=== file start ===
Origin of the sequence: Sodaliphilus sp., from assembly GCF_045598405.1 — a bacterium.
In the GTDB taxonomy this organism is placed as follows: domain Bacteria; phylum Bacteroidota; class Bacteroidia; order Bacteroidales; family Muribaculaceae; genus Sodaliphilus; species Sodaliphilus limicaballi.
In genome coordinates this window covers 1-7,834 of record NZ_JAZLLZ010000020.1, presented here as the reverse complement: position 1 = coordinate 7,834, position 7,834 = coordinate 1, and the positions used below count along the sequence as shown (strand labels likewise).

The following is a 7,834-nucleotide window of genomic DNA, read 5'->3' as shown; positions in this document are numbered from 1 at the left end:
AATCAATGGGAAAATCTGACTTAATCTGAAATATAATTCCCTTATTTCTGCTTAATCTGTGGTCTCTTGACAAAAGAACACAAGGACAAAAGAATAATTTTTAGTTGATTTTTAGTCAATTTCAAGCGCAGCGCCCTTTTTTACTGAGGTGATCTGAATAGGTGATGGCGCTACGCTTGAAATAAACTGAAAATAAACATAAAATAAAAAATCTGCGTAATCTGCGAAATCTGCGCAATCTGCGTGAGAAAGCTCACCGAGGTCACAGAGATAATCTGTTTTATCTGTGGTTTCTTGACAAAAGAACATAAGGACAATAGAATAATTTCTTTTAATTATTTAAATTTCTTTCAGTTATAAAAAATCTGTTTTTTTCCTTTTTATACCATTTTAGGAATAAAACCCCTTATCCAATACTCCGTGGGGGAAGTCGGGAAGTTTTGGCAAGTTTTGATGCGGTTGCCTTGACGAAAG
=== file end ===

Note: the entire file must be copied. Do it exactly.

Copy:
Origin of the sequence: Sodaliphilus sp., from assembly GCF_045598405.1 — a bacterium.
In the GTDB taxonomy this organism is placed as follows: domain Bacteria; phylum Bacteroidota; class Bacteroidia; order Bacteroidales; family Muribaculaceae; genus Sodaliphilus; species Sodaliphilus limicaballi.
In genome coordinates this window covers 1-7,834 of record NZ_JAZLLZ010000020.1, presented here as the reverse complement: position 1 = coordinate 7,834, position 7,834 = coordinate 1, and the positions used below count along the sequence as shown (strand labels likewise).

The following is a 7,834-nucleotide window of genomic DNA, read 5'->3' as shown; positions in this document are numbered from 1 at the left end:
AATCAATGGGAAAATCTGACTTAATCTGAAATATAATTCCCTTATTTCTGCTTAATCTGTGGTCTCTTGACAAAAGAACACAAGGACAAAAGAATAATTTTTAGTTGATTTTTAGTCAATTTCAAGCGCAGCGCCCTTTTTTACTGAGGTGATCTGAATAGGTGATGGCGCTACGCTTGAAATAAACTGAAAATAAACATAAAATAAAAAATCTGCGTAATCTGCGAAATCTGCGCAATCTGCGTGAGAAAGCTCACCGAGGTCACAGAGATAATCTGTTTTATCTGTGGTTTCTTGACAAAAGAACATAAGGACAATAGAATAATTTCTTTTAATTATTTAAATTTCTTTCAGTTATAAAAAATCTGTTTTTTTCCTTTTTATACCATTTTAGGAATAAAACCCCTTATCCAATACTCCGTGGGGGAAGTCGGGAAGTTTTGGCAAGTTTTGATGCGGTTGCCTTGACGAAAG